After a bit of Googling I found out that even if we were making porridge from 100% organic ingredients we weren’t allowed to write ‘organic’ on the label unless we had official ‘organic certification’. We were sure that we only wanted to make organic products so we decided to get Grassy certified, after all, how hard could it be?
After contacting The Soil Association, filling in 5 kilos of forms and receiving a set of guidelines the size of a telephone directory in the post we were given an official factory inspection date. It turns out that every single raisin that goes into our porridge needs about 5 forms proving where it was grown, who it was sold to, everything that has ever happened to it and which EXACT pot of porridge it goes in. Luckily I love filing systems and my inner minimalist saw this not as a chore but as a legitimate reason to buy a special trolley with ring-binders built in from Muji.
The fee to register our products was £700 and even if we sold all the porridge that we had made already we had no-where near that in the bank. When I phoned the Soil Association and explained that we had £100 and that we could borrow another £100 from mum they made a special arrangement with us so that we could pay the fee in instalments.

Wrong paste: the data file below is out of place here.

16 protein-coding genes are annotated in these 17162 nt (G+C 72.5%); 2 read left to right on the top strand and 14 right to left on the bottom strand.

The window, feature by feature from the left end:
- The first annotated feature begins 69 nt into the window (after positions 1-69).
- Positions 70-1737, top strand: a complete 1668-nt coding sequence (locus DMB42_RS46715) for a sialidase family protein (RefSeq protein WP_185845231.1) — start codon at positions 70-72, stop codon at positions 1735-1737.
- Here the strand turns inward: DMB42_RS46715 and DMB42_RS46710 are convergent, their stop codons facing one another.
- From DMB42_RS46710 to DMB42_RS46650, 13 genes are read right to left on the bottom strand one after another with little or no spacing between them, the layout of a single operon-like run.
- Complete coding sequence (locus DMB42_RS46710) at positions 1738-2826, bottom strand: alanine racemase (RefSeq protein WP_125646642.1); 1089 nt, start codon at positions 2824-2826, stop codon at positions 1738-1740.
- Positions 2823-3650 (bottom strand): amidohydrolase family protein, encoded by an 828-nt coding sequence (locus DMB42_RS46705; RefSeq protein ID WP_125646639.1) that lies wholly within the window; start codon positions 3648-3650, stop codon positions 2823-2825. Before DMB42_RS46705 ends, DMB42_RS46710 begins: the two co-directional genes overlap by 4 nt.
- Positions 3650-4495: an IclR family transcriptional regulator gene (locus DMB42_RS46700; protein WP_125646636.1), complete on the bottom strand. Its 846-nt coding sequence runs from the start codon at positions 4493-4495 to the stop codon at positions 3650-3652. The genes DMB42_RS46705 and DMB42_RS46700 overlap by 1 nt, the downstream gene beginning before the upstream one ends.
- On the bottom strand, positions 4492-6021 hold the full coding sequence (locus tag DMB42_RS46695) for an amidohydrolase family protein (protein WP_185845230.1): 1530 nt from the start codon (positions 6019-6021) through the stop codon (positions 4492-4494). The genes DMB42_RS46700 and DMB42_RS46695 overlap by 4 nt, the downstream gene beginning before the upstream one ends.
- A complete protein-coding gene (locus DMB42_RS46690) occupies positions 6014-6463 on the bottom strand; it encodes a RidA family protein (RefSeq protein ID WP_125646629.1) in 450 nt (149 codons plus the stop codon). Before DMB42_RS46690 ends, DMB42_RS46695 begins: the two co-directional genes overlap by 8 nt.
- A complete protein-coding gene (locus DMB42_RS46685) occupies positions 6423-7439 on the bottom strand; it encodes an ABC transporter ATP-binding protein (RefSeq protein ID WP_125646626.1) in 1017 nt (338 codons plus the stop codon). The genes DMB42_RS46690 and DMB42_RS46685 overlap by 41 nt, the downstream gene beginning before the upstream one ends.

I was feeling the pressure to pass the inspection first time because failure would incur a second fee. Every clause and sub-clause in the organic telephone directory had to be strictly adhered to, cleaning rosters had to be signed every five minutes, every raisin had be accounted for. The preparation threw me into a frenzy of checking and re-checking and when the day came I knew I was ready.
Our inspector arrived expecting a factory or at least a trading estate. I welcomed him into the 6’ x 12’ kitchen of my bijoux [AE: titchy] apartment [AE: rabbit hutch] and prepared to show him my systems. His name was Mr Wells and his previous job had been as wine-gum tester in a sweet factory. This fact and his decision to carry out his inspection duties dressed in tweed knickerbockers and matching waistcoat made me instantly recognise him as a kindred spirit. When he explained how he frequently made trips to Austria to check that Tyrolean dairy herds weren’t eating contraband non-organic grass I knew that it was love. He inspected me for hours, quizzing me on origination and transportation legislation and concluded his questioning with the enigmatic statement, ‘everything appears to be in order’.
I wanted to say ‘DID WE PASS? HUH? DID WE DID WE DID WE DID WE DID WE?’ but restrained myself.
Two weeks later the man from Del Monte he say yes and I were over the moon. We were so proud to put the Soil Association logo on our products that Abi put a giant one on our website and made it spin round.